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Correct Me If I’m Wrong

I could feel my face turning red.  Maybe even an unsightly blotchy red. Not a flush of beauty, but of embarrassment. After I heard my name called, time slowed down.  I looked up at Lucy at the front of the class and saw that she was looking right at me.  She really must have called my name.  She was holding aloft my homework assignment, presumably because she thought the class should hear the boring details of an average day of a housewife.  I tried to shrink but realized that was not my super power.  I slid out of the student desk and walked to the front of the classroom as the others who names were called before mine had done.  I smiled weakly and took the paper to turn to speak to the class.

While I took a couple of deep breaths, I glanced over the paper to see the notes written in red.  Would I be able to correct those as I read?  I knew that there would be corrections but I wasn’t sure my mind could work that quickly.  Some of the marks made on the paper were in some kind of code with circles and lines off to the side.  I had no idea what those meant.  I knew that my work would be critiqued and I did want to learn how to write better but I wasn’t sure how reading my poorly written thoughts could encourage others to do their best.

I mentally thought back to the few students who had read before me.  They most likely had the same thoughts as they heard their names.  One young man had read his work in a voice barely above a whisper.  I actually thought his paper was interesting because I would never have looked at him and had thought of him as a train conductor.  Another tall female student read hers and I was surprised by her average day also.  She was a pie baker and she wrote about the endless number and kinds of crusts she had to make all day, every day, in a bakery whose work tables were too short for her height.  She called her constant back pain, “pie pain.”  I know when they were reading I was thinking good thoughts and not noticing anything wrong with their papers.  But mine was about me and my boring housewife chores.  I was sure that the other students would fall asleep or think that I was out of my mind to consider myself a real student.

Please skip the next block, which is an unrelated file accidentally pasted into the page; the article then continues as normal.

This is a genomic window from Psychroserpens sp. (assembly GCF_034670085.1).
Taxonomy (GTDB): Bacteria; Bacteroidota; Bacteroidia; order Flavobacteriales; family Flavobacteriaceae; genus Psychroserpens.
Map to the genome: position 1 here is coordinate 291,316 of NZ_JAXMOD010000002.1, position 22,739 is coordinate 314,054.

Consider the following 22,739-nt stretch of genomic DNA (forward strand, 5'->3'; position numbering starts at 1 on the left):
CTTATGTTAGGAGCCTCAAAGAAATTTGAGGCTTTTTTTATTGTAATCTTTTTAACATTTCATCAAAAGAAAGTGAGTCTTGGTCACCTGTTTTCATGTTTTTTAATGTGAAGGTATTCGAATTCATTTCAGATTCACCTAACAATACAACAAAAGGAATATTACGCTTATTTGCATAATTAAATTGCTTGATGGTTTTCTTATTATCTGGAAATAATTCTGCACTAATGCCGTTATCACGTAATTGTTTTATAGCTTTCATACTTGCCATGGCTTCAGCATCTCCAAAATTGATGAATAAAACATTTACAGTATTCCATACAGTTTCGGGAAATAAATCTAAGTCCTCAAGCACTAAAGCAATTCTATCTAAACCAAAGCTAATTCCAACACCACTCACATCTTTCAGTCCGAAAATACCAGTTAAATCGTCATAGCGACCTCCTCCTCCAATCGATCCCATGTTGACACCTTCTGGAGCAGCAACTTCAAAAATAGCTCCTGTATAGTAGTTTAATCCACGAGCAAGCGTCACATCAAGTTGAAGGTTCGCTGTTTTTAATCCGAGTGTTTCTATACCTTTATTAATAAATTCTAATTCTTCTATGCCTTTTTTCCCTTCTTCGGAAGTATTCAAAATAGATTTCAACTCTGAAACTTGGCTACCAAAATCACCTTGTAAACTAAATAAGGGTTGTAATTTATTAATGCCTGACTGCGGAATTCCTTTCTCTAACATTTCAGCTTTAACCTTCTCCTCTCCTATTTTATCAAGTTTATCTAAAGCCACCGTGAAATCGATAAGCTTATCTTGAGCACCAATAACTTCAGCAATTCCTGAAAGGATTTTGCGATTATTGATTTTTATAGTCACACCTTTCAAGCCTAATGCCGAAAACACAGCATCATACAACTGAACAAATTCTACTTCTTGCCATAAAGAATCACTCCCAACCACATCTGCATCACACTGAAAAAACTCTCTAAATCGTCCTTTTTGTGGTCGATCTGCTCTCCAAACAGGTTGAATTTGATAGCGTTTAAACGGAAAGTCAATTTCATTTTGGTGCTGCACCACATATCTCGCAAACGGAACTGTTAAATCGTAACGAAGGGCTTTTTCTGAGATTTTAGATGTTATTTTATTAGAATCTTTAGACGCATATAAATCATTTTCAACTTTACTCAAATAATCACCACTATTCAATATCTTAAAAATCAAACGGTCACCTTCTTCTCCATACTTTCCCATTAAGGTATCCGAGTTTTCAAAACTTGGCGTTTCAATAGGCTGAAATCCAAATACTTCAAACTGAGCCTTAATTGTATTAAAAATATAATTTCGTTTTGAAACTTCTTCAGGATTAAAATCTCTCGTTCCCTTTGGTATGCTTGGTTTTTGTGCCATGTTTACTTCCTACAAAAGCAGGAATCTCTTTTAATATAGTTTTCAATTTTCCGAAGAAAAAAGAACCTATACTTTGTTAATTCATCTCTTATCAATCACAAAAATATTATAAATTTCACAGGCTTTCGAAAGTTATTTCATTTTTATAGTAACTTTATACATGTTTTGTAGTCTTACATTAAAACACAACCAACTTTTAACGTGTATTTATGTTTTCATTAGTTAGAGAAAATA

As I started reading, my voice cracked a little and I cleared my throat.  I figured that if I sounded as if I was describing just one of my most boring days in a cavalier manner, the students would realize that I intentionally tried to squeeze all the life out of my real world.  I read a little too quickly at first about the way I scheduled my chores based on the day and what I had completed before lunch.  The description of my afternoon was a little more varied because that is when I have more options and was able to describe a few of the choices I had in using my time before returning to my humdrum world of what to make for dinner.  I described it as “the eternal question” and heard a murmur of agreement from the women in the class.  Wait, were they really listening to me?  Were they actually agreeing with the stupidity of having to answer that same question every damn day?  This was epic.  I felt a little more secure in making it sound like I steered my children to brilliance as they completed their homework at the kitchenette.

For those who understand food preparation, describing the complexity of making a multi-course dinner every night might be of some interest.  For those who never have to perform those duties, they might just learn something new.  I tried my best to make it all sound more important than I really felt about it.  It was suddenly my purpose.  There were many nods of appreciation as I finished with the description of the dessert course and I was glad I had not made pie that night.  I looked up at the ending and saw many smiles from my fellow classmates.  I thought that they were going to think I was an imposter and ended up understanding that one of the keys to writing is finding a similar thread that weaves its way through our lives.  We all want to be understood; maybe that is what good writers do the best – show us ourselves.

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